For Paul, even when we know what God wants of us (“the law”), we fall short because of our imperfect human nature. For I delight in the law of God in my inmost self, but I see in my members another law at war with the law of my mind, making me captive to the law of sin that dwells in my members.” (Romans 7:23)
Sin for Paul includes all the things – our impulses, temptations, thoughtless and weak moments – that cause us to fall short of the good life that God calls us to. Often we mistake sin for something that seems like freedom, and learn the difference too late. A fun trip to the casino might lead to poverty, sexual fantasy might lead to adultery and broken relationships, while a seemingly harmless racial stereotype or joke can lead to hatred and bigotry. Sin can be anything that seems to promise escape, fun, and freedom, but which can lead to captivity and constraint. Our popular culture and advertising offers endless examples, from wealth to sex to beauty.
When Jesus calls us to follow him, he offers us true freedom but it is the freedom of discipline and the ability to say no to false freedoms and bad choices. The theologian David Lose notes that “We don’t like (the word no) because it is, well, just plain negative. Even more, it stands in our way, negating our immediate desires and wishes, with holding something from us that we want.” Saying no to ourselves or to those we love and care for may be difficult because it negates an impulse or desire that might seem like a good idea at the time.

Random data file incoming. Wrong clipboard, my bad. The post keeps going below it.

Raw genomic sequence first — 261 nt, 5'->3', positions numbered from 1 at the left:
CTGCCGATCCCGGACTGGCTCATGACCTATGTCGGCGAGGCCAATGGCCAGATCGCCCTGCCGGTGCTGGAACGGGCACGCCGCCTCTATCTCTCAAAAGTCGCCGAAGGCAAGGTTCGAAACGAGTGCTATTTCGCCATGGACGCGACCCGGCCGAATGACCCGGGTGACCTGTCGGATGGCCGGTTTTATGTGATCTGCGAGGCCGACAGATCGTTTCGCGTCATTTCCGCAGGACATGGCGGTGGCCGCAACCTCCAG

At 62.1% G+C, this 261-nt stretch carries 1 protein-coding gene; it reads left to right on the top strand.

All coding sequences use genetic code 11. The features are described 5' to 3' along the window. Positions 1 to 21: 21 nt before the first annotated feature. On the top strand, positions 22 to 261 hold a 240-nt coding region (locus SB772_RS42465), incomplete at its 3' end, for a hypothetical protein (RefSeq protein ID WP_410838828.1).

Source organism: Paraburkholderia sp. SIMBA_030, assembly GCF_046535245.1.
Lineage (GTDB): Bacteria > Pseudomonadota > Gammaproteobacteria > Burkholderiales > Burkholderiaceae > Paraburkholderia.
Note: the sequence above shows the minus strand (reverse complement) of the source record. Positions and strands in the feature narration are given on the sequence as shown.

Lose also notes that the church needs to work hard to recover an idea of discipleship that actually connects our faith lives to our real lives. Putting on the yoke of Jesus means that there we give God a say in what we do with our bodies, about the kinds of words that come out of our mouths ad keyboards, how we spend our money, and all the myriad choices that we make in a typical day. This a huge idea that needs far more time and attention that I can devote to it at the end of a summer sermon, but it is a something that always needs to be foremost in our minds as we think about what it means to be followers of Jesus.
I think of the things I can’t let go of, and wonder what other invisible burdens the people around me are carrying. I think of Jesus, waiting to set us all free of these burdens, and calling us instead into a life of true freedom. To be yoked to Christ is to be in constant relationship with him, constant friendship and guidance, so that Christ will never ever let anything else burden us, who he has saved from sin and death.
Those of you who are Anglicans of a certain vintage, you will recall that in the Service of Holy Communion according to the Book of Common Prayer, there were four quotations from scripture that were collectively referred to as the Comfortable Words. One of them is taken from today’s gospel reading from Matthew 11:
Come unto me all that travail and are heavy laden, and I will refresh you. St. Matthew 11.28
Taken together, the four quotations of the Comfortable Words functioned as an assurance of salvation. They assured the would-be communicant that he or she would be welcome at the table of a loving and gracious God who had forgiven our sins. In a very real sense, these words reminded us that there are no barriers between us and God. They were comfortable in the sense that they eased the troubled and guilty soul and allowed us to relax into God’s love. That’s the freedom that we find at Christ’s table, and in Christ’s yoke as his friends and companions.